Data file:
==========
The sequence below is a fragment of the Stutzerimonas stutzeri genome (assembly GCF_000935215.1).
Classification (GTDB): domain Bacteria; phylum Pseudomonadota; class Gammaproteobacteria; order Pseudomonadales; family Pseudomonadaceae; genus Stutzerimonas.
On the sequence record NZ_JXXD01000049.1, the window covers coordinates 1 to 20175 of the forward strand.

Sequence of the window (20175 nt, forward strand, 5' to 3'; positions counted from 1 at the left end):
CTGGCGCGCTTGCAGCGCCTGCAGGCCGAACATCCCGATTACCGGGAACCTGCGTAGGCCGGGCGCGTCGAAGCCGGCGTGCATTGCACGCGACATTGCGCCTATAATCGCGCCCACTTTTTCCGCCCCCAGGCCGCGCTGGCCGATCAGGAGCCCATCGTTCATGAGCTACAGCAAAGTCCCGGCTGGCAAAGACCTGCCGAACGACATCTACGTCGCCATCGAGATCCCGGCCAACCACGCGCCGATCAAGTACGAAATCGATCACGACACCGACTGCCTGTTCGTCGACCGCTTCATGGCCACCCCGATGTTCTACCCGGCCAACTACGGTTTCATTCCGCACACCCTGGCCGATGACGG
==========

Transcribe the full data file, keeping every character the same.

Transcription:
The sequence below is a fragment of the Stutzerimonas stutzeri genome (assembly GCF_000935215.1).
Classification (GTDB): domain Bacteria; phylum Pseudomonadota; class Gammaproteobacteria; order Pseudomonadales; family Pseudomonadaceae; genus Stutzerimonas.
On the sequence record NZ_JXXD01000049.1, the window covers coordinates 1 to 20175 of the forward strand.

Sequence of the window (20175 nt, forward strand, 5' to 3'; positions counted from 1 at the left end):
CTGGCGCGCTTGCAGCGCCTGCAGGCCGAACATCCCGATTACCGGGAACCTGCGTAGGCCGGGCGCGTCGAAGCCGGCGTGCATTGCACGCGACATTGCGCCTATAATCGCGCCCACTTTTTCCGCCCCCAGGCCGCGCTGGCCGATCAGGAGCCCATCGTTCATGAGCTACAGCAAAGTCCCGGCTGGCAAAGACCTGCCGAACGACATCTACGTCGCCATCGAGATCCCGGCCAACCACGCGCCGATCAAGTACGAAATCGATCACGACACCGACTGCCTGTTCGTCGACCGCTTCATGGCCACCCCGATGTTCTACCCGGCCAACTACGGTTTCATTCCGCACACCCTGGCCGATGACGG